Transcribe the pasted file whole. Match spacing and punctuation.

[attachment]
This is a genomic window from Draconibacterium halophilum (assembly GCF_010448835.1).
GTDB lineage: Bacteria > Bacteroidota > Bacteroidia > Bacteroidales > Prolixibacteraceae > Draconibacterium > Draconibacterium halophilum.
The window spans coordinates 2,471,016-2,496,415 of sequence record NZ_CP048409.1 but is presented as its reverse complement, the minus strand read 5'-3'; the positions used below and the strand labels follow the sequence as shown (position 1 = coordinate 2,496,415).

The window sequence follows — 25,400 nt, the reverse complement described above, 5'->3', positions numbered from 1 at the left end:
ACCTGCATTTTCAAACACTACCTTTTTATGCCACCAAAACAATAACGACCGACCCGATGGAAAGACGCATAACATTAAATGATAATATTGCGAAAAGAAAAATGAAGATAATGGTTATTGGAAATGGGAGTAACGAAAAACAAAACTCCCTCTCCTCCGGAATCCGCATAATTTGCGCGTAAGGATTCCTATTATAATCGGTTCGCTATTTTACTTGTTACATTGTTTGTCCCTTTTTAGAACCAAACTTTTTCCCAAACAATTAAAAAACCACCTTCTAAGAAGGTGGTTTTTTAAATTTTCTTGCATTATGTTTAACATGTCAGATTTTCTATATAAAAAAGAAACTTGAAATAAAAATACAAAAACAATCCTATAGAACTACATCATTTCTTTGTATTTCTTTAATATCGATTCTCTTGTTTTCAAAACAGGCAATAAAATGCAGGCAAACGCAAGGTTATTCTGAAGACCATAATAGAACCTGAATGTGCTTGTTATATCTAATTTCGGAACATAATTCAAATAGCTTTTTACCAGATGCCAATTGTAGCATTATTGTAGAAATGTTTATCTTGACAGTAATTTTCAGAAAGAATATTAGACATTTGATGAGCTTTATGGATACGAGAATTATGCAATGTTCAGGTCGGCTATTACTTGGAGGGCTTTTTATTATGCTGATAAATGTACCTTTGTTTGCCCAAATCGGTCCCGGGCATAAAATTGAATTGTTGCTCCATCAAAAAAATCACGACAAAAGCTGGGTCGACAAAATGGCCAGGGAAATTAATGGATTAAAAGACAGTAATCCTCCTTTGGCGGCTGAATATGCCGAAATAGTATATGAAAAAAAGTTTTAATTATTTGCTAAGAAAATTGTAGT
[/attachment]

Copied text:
This is a genomic window from Draconibacterium halophilum (assembly GCF_010448835.1).
GTDB lineage: Bacteria > Bacteroidota > Bacteroidia > Bacteroidales > Prolixibacteraceae > Draconibacterium > Draconibacterium halophilum.
The window spans coordinates 2,471,016-2,496,415 of sequence record NZ_CP048409.1 but is presented as its reverse complement, the minus strand read 5'-3'; the positions used below and the strand labels follow the sequence as shown (position 1 = coordinate 2,496,415).

The window sequence follows — 25,400 nt, the reverse complement described above, 5'->3', positions numbered from 1 at the left end:
ACCTGCATTTTCAAACACTACCTTTTTATGCCACCAAAACAATAACGACCGACCCGATGGAAAGACGCATAACATTAAATGATAATATTGCGAAAAGAAAAATGAAGATAATGGTTATTGGAAATGGGAGTAACGAAAAACAAAACTCCCTCTCCTCCGGAATCCGCATAATTTGCGCGTAAGGATTCCTATTATAATCGGTTCGCTATTTTACTTGTTACATTGTTTGTCCCTTTTTAGAACCAAACTTTTTCCCAAACAATTAAAAAACCACCTTCTAAGAAGGTGGTTTTTTAAATTTTCTTGCATTATGTTTAACATGTCAGATTTTCTATATAAAAAAGAAACTTGAAATAAAAATACAAAAACAATCCTATAGAACTACATCATTTCTTTGTATTTCTTTAATATCGATTCTCTTGTTTTCAAAACAGGCAATAAAATGCAGGCAAACGCAAGGTTATTCTGAAGACCATAATAGAACCTGAATGTGCTTGTTATATCTAATTTCGGAACATAATTCAAATAGCTTTTTACCAGATGCCAATTGTAGCATTATTGTAGAAATGTTTATCTTGACAGTAATTTTCAGAAAGAATATTAGACATTTGATGAGCTTTATGGATACGAGAATTATGCAATGTTCAGGTCGGCTATTACTTGGAGGGCTTTTTATTATGCTGATAAATGTACCTTTGTTTGCCCAAATCGGTCCCGGGCATAAAATTGAATTGTTGCTCCATCAAAAAAATCACGACAAAAGCTGGGTCGACAAAATGGCCAGGGAAATTAATGGATTAAAAGACAGTAATCCTCCTTTGGCGGCTGAATATGCCGAAATAGTATATGAAAAAAAGTTTTAATTATTTGCTAAGAAAATTGTAGT